Shannon Estuary LNG plant still a 'runner' says MEP Kelly

 Euro delegation met with local stakeholders this week

Norma Prendiville

Reporter:

Norma Prendiville

Shannon Estuary LNG plant still a 'runner' says MEP Kelly

Fine Gael MEP Seán Kelly

THE long-delayed plan to build a liquefied natural gas plant near Ballylongford could still be a runner, Seán Kelly, Fine Gael MEP for Ireland South said this week.

His comments came just hours before he welcomed a delegation of MEPs to Limerick to meet representatives of Shannon LNG, the company which was behind the project.

The project, if it were to proceed, could lead to an investment of up to €600m, create hundreds of construction jobs and up to 50 permanent jobs.

But, according to recent reports in the business press, Shannon LNG has now been sold off by its parent company, the US-based Hess. And the identity of the new owners has not yet been revealed.

However, Mr Kelly remains confident that the project has a future. That future, he believes, is tied in with energy security for Europe.

In a statement issued after the meeting between company representatives and a visiting delegation of EU policymakers - a briefing which included presentations from representatives from Shannon LNG and Shannon Foynes Port Company - Mr Kelly said: "Shannon LNG's potential to significantly boost gas supplies across Europe was made clear today.

"The Shannon LNG project was cited by the European Commission as a future strategic hub for Europe's gas supply in recent months. That means it is now eligible for low cost financing from the European Investment Bank (EIB). The Commission is focused on supporting gas hubs such as this one which, when combined with a fully interconnected and well-functioning European market, can increase supply security across the Union and allow Shannon to become a key gas import point for the EU.

"My fellow MEPs and I will be reviewing the Commission's forthcoming strategy for the LNG or Liquefied nitrogen gas supply in Europe this autumn, so today's meeting is timely and of huge interest to the delegation who will be key decision-makers in shaping future EU policy.

"I have often highlighted the potential of the Shannon LNG project which could boost Europe's gas supply at a time when we urgently need to secure our energy supplies," Mr Kelly added.

The proposed terminal at Ballylongford and the gas pipeline to the national gas grid at Foynes are now listed as a key European Project of Common Interest, Mr Kelly said, and part of a move to integrate Europe’s energy markets and diversify sources.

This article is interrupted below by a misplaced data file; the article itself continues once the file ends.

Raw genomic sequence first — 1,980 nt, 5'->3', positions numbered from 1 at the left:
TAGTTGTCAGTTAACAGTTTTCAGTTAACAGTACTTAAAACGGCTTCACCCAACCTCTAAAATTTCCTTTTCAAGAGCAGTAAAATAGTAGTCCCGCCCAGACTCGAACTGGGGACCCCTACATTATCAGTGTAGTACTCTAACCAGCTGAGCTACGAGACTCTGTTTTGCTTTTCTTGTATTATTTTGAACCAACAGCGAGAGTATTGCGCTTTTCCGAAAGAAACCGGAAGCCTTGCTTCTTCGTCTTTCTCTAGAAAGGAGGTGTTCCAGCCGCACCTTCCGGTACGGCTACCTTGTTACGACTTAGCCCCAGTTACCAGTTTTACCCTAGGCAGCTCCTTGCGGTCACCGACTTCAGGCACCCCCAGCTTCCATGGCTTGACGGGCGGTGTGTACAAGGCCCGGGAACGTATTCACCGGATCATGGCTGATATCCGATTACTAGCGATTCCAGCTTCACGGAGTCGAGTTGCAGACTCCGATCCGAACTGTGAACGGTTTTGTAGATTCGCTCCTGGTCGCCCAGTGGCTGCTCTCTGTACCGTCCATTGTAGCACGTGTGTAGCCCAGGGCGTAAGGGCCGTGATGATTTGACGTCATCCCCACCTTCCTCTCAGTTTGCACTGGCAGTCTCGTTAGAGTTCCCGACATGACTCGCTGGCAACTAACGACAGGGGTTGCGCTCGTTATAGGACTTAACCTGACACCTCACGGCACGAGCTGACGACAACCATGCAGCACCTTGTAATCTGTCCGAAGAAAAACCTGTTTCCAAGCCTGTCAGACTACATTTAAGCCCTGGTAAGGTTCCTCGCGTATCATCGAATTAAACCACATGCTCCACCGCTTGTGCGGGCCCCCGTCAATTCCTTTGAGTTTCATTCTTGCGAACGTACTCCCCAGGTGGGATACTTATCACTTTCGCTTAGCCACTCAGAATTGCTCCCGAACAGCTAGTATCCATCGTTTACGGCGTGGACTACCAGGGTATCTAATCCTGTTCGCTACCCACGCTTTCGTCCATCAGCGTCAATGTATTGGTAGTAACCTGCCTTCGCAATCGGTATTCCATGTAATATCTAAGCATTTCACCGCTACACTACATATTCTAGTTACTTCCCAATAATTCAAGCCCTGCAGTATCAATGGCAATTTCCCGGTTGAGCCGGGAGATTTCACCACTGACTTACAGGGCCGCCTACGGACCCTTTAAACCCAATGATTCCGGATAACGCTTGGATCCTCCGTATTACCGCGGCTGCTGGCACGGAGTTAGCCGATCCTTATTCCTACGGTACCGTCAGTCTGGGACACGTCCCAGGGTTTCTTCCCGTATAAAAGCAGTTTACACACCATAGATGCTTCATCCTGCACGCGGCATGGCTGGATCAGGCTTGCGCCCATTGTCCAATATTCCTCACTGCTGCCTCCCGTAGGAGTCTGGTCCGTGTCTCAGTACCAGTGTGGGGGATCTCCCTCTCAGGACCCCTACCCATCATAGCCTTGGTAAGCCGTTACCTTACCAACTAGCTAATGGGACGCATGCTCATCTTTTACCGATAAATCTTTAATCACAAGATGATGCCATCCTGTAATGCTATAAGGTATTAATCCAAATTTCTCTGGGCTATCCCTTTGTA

This designation, according to the MEP, is of huge significance, as it opens up the possibility that Ballylongford could supply not just the Irish market but the European market.

There could also be increased funding opportunities under the Connecting Europe facility, Mr Kelly said, and the possibility of assistance under the European Fund for Strategic Investments should help the project.

The proposal to build a plant on the land-bank in Ballylongford to convert liquefied natural gas and pipe it into the national gas grid was first mooted in 2006.

But there were delays in obtaining the necessary permissions and this was followed by a dispute with the Commission for Energy Regulator over whether or not Shannon LNG would have to pay towards a gas interconnector with Britain.

The company was very opposed to this, arguing that it would not pay for what it would not use.

When the company lost that battle, a further issue arose over the level of tariff to be imposed.

“They just saw it as bringing gas into Ireland and competing with Bord Gais,” Mr Kelly said. “That is still part of the strategy but there is a bigger strategy there, to be part of European energy security and diversity of supply.”

And he was confident that Shannon LNG was now convinced of the bigger strategy also.

”While there is life, there is hope,” Joan Murphy, chairperson of the Tarbert Development Association said this Wednesday. “Shannon LNG is still a runner, that is for sure.” 

She confirmed they had been told that parent company HESS had sold on Shannon LNG but they had no information beyond that. However, she added, as far as they were concerned in Tarbert, Shannon LNG is still very much there. 

”We see no reason why we shouldn’t back Shannon LNG,” Ms Murphy added. “North Kerry and West Limerick need jobs.”

In the past, plants such as Aughinish and Wyeth had come and stayed, she said.

“We need something similar to boost employment in North Kerry,” she said. 

A project such as Shannon LNG she said would generate hundreds of construction jobs for a number of years and then 100 permanent jobs. 

Mr Kelly said he wanted the port in Foynes to be included as part of the European shipping corridor, he said, which would require Foynes to have good road and rail links.

The design for a new road linking Foynes and Limerick was going ahead, he pointed out and he was confident that funds could be found to upgrade and re-open the railway line. Foynes is a port with huge potential, Mr Kelly said.